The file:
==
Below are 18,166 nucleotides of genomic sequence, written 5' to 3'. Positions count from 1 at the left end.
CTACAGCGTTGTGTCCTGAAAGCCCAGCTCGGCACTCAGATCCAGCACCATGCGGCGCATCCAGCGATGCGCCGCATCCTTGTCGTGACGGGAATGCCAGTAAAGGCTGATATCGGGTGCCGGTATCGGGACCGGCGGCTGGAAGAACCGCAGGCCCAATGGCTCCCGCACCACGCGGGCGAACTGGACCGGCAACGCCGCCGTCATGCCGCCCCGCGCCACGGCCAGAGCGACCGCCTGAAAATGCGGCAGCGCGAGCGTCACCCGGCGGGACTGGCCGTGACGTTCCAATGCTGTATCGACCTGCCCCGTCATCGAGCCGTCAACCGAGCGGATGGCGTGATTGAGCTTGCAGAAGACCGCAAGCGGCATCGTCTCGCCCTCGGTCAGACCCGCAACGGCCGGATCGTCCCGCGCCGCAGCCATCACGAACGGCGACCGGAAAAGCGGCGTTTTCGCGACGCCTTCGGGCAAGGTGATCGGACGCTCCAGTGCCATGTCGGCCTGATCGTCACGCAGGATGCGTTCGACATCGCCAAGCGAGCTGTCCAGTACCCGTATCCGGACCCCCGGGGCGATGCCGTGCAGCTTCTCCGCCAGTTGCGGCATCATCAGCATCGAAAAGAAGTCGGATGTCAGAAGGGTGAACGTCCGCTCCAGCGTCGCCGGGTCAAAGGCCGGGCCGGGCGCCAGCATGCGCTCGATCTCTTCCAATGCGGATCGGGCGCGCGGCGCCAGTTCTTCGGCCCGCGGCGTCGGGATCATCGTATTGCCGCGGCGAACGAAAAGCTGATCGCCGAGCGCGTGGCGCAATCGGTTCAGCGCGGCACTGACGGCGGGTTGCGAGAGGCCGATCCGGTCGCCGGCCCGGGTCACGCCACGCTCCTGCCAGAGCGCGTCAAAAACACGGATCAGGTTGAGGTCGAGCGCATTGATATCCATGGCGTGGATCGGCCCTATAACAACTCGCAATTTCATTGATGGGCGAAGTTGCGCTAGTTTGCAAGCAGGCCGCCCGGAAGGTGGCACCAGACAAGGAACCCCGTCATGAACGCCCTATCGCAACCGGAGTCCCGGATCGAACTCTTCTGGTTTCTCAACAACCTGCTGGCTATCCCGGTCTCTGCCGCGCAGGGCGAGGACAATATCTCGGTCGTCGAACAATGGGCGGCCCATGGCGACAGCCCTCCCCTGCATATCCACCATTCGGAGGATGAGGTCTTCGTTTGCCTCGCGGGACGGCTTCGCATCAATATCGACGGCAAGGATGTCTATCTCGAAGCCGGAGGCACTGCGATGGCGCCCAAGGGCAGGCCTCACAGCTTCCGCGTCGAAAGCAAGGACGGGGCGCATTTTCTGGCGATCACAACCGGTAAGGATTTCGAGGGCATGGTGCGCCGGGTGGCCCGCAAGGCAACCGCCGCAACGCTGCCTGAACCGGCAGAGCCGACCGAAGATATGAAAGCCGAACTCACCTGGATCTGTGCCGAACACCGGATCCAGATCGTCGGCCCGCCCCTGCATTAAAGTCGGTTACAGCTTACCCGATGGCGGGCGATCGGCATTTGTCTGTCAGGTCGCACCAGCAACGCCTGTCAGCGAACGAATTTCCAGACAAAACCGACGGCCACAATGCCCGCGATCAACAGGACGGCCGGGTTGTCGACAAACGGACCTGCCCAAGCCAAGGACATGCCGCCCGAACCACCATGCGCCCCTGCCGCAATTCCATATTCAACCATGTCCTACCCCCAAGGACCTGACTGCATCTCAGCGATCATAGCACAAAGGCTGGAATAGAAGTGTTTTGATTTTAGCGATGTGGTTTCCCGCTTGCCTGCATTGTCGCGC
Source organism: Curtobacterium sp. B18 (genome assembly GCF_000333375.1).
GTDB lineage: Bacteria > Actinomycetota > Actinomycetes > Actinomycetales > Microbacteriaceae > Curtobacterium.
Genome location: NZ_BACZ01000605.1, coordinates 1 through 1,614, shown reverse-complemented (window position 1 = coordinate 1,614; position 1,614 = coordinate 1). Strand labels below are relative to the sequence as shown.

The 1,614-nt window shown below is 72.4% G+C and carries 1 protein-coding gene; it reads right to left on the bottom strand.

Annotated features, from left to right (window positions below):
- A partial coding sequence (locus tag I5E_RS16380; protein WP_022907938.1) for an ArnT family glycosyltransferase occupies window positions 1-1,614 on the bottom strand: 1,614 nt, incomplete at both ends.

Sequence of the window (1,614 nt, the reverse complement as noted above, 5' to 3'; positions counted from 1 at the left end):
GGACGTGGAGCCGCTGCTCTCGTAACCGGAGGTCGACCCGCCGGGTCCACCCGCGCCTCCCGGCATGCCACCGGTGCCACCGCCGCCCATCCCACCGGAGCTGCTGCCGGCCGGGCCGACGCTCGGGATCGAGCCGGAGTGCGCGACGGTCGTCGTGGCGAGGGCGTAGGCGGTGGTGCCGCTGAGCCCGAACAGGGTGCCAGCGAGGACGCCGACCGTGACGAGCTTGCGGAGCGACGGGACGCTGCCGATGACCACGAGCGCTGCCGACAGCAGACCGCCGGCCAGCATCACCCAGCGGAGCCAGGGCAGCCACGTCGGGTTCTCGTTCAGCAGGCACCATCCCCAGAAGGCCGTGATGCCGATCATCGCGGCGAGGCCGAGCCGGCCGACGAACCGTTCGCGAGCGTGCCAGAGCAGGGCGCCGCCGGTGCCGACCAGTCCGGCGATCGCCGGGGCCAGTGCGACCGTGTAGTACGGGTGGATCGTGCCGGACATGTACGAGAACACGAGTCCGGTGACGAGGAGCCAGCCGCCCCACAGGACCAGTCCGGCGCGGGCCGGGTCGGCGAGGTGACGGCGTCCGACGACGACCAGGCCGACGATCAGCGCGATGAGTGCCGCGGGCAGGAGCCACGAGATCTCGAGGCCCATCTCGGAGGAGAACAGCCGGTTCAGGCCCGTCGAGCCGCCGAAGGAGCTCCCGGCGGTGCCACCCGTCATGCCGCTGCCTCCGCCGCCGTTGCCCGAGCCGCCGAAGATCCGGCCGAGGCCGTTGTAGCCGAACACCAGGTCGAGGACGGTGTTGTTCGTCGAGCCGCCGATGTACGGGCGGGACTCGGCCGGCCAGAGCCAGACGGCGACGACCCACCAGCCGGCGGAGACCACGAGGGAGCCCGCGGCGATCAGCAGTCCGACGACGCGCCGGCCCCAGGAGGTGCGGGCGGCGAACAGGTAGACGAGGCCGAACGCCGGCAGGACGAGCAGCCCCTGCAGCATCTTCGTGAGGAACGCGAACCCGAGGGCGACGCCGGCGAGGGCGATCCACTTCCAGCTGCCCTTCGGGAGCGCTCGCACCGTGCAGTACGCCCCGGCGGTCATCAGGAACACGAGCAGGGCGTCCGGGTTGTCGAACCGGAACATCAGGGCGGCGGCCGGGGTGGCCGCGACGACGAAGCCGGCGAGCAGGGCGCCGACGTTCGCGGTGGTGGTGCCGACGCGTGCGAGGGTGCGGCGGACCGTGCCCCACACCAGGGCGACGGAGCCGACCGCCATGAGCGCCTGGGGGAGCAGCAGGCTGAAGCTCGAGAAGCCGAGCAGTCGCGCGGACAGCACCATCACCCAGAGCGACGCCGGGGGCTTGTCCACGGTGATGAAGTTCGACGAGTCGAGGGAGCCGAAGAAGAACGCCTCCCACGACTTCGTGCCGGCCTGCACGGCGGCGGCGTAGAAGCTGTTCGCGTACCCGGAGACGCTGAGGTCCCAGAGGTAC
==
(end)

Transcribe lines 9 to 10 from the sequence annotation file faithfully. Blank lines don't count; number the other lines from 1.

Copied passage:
Sequence of the window (1,614 nt, the reverse complement as noted above, 5' to 3'; positions counted from 1 at the left end):
GGACGTGGAGCCGCTGCTCTCGTAACCGGAGGTCGACCCGCCGGGTCCACCCGCGCCTCCCGGCATGCCACCGGTGCCACCGCCGCCCATCCCACCGGAGCTGCTGCCGGCCGGGCCGACGCTCGGGATCGAGCCGGAGTGCGCGACGGTCGTCGTGGCGAGGGCGTAGGCGGTGGTGCCGCTGAGCCCGAACAGGGTGCCAGCGAGGACGCCGACCGTGACGAGCTTGCGGAGCGACGGGACGCTGCCGATGACCACGAGCGCTGCCGACAGCAGACCGCCGGCCAGCATCACCCAGCGGAGCCAGGGCAGCCACGTCGGGTTCTCGTTCAGCAGGCACCATCCCCAGAAGGCCGTGATGCCGATCATCGCGGCGAGGCCGAGCCGGCCGACGAACCGTTCGCGAGCGTGCCAGAGCAGGGCGCCGCCGGTGCCGACCAGTCCGGCGATCGCCGGGGCCAGTGCGACCGTGTAGTACGGGTGGATCGTGCCGGACATGTACGAGAACACGAGTCCGGTGACGAGGAGCCAGCCGCCCCACAGGACCAGTCCGGCGCGGGCCGGGTCGGCGAGGTGACGGCGTCCGACGACGACCAGGCCGACGATCAGCGCGATGAGTGCCGCGGGCAGGAGCCACGAGATCTCGAGGCCCATCTCGGAGGAGAACAGCCGGTTCAGGCCCGTCGAGCCGCCGAAGGAGCTCCCGGCGGTGCCACCCGTCATGCCGCTGCCTCCGCCGCCGTTGCCCGAGCCGCCGAAGATCCGGCCGAGGCCGTTGTAGCCGAACACCAGGTCGAGGACGGTGTTGTTCGTCGAGCCGCCGATGTACGGGCGGGACTCGGCCGGCCAGAGCCAGACGGCGACGACCCACCAGCCGGCGGAGACCACGAGGGAGCCCGCGGCGATCAGCAGTCCGACGACGCGCCGGCCCCAGGAGGTGCGGGCGGCGAACAGGTAGACGAGGCCGAACGCCGGCAGGACGAGCAGCCCCTGCAGCATCTTCGTGAGGAACGCGAACCCGAGGGCGACGCCGGCGAGGGCGATCCACTTCCAGCTGCCCTTCGGGAGCGCTCGCACCGTGCAGTACGCCCCGGCGGTCATCAGGAACACGAGCAGGGCGTCCGGGTTGTCGAACCGGAACATCAGGGCGGCGGCCGGGGTGGCCGCGACGACGAAGCCGGCGAGCAGGGCGCCGACGTTCGCGGTGGTGGTGCCGACGCGTGCGAGGGTGCGGCGGACCGTGCCCCACACCAGGGCGACGGAGCCGACCGCCATGAGCGCCTGGGGGAGCAGCAGGCTGAAGCTCGAGAAGCCGAGCAGTCGCGCGGACAGCACCATCACCCAGAGCGACGCCGGGGGCTTGTCCACGGTGATGAAGTTCGACGAGTCGAGGGAGCCGAAGAAGAACGCCTCCCACGACTTCGTGCCGGCCTGCACGGCGGCGGCGTAGAAGCTGTTCGCGTACCCGGAGACGCTGAGGTCCCAGAGGTAC